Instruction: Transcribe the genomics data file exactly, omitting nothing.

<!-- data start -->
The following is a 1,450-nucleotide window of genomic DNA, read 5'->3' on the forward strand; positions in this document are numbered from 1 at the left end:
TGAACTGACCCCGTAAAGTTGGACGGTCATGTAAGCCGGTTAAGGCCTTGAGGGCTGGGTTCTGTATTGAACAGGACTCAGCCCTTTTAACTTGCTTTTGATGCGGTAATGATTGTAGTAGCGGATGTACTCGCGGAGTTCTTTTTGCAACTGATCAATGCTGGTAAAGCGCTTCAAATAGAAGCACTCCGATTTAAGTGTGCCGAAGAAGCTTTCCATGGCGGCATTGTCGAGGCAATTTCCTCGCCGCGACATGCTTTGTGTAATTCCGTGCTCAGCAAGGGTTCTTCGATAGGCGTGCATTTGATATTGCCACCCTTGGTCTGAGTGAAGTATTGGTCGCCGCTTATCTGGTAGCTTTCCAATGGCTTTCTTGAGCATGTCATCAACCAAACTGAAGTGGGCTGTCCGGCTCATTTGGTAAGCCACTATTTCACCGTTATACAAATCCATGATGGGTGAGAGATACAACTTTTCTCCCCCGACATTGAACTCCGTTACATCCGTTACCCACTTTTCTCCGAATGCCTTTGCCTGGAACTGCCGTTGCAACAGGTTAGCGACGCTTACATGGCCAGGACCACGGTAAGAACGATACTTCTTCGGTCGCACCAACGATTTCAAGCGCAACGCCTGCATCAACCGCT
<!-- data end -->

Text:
The following is a 1,450-nucleotide window of genomic DNA, read 5'->3' on the forward strand; positions in this document are numbered from 1 at the left end:
TGAACTGACCCCGTAAAGTTGGACGGTCATGTAAGCCGGTTAAGGCCTTGAGGGCTGGGTTCTGTATTGAACAGGACTCAGCCCTTTTAACTTGCTTTTGATGCGGTAATGATTGTAGTAGCGGATGTACTCGCGGAGTTCTTTTTGCAACTGATCAATGCTGGTAAAGCGCTTCAAATAGAAGCACTCCGATTTAAGTGTGCCGAAGAAGCTTTCCATGGCGGCATTGTCGAGGCAATTTCCTCGCCGCGACATGCTTTGTGTAATTCCGTGCTCAGCAAGGGTTCTTCGATAGGCGTGCATTTGATATTGCCACCCTTGGTCTGAGTGAAGTATTGGTCGCCGCTTATCTGGTAGCTTTCCAATGGCTTTCTTGAGCATGTCATCAACCAAACTGAAGTGGGCTGTCCGGCTCATTTGGTAAGCCACTATTTCACCGTTATACAAATCCATGATGGGTGAGAGATACAACTTTTCTCCCCCGACATTGAACTCCGTTACATCCGTTACCCACTTTTCTCCGAATGCCTTTGCCTGGAACTGCCGTTGCAACAGGTTAGCGACGCTTACATGGCCAGGACCACGGTAAGAACGATACTTCTTCGGTCGCACCAACGATTTCAAGCGCAACGCCTGCATCAACCGCT